(ORDO NEWS) — In most languages of the world, our planet is called the same as the soil under our feet. Why is it so?
It may seem strange why all the planets of the solar system bear the names of gods, and the Earth remains aside. However, this is all for nothing.
Ancient people did not initially know that they live on a planet that revolves around a star. Over time, they began to build their models to describe the change of day and night, as well as the seasons.
As a result, they came to the conclusion that our planet, the Sun and the Moon are separate celestial bodies that exist in space.
However, despite this realization, no separate name was invented for the planet on which we live – it began to be called the same as the soil that we plow and plant plants. Just capitalized.
Why is the Earth called Earth?
Our planet is called differently in the languages of various peoples of the world, but in most of them its name is consonant with the name of the soil.
The English name Earth is supposed to be derived from the Anglo-Saxon name for the soil we walk on, Erta. Erta means the land on which you walk, the land where you sow your crops, but in addition, this name is also associated with the place where life appears, and perhaps even with the ancestors that are buried in the ground.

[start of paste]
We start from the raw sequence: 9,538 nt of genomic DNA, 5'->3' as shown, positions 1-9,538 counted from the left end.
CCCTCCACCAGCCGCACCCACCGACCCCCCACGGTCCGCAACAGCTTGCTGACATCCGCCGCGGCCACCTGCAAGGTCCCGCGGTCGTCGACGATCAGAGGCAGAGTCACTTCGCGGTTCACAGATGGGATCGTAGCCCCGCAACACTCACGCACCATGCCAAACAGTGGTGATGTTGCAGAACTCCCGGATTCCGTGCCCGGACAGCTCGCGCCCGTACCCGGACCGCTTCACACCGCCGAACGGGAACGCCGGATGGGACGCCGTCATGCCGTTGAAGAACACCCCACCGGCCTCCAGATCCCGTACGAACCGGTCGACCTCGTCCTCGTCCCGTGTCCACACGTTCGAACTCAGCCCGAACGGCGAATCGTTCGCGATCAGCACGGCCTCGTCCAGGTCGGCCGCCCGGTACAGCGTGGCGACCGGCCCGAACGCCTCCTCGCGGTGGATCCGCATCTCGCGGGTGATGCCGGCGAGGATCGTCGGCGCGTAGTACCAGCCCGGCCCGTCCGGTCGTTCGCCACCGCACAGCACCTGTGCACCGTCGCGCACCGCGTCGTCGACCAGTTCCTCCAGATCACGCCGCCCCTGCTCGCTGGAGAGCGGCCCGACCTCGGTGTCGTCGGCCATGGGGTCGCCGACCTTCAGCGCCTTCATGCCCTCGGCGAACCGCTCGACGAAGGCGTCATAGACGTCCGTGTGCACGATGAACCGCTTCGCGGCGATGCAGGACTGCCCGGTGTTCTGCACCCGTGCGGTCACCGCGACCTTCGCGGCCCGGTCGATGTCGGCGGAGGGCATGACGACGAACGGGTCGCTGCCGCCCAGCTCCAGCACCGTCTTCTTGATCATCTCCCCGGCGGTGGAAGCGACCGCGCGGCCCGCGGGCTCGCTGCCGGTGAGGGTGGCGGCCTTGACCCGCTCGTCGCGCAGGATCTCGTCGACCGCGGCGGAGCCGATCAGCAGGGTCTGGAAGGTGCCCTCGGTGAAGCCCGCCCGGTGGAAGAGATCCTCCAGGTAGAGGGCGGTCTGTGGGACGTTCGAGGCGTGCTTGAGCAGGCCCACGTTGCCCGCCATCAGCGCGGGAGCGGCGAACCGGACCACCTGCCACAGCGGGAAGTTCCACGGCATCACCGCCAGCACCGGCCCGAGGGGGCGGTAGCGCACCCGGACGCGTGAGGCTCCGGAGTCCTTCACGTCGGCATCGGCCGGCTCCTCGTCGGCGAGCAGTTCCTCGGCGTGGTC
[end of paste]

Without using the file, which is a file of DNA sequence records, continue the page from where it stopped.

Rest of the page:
Other modern popular names for the Earth are derived from Latin. Terra means land – again, the land you stand on, farm or otherwise interact with.
The name orbis was used when the authors wanted to talk about the Earth as a sphere. From this name, the “orbit” went. There was another term, mundus, which described the entire universe.
In any case, since ancient times, we have identified our planet with the soil under our feet, because it is on it that we walk and most often interact.
In ancient times, people did not understand that most of the surface of the planet is covered by oceans – then it did not seem logical to them to call the planet “Water”, although this would be more fair.
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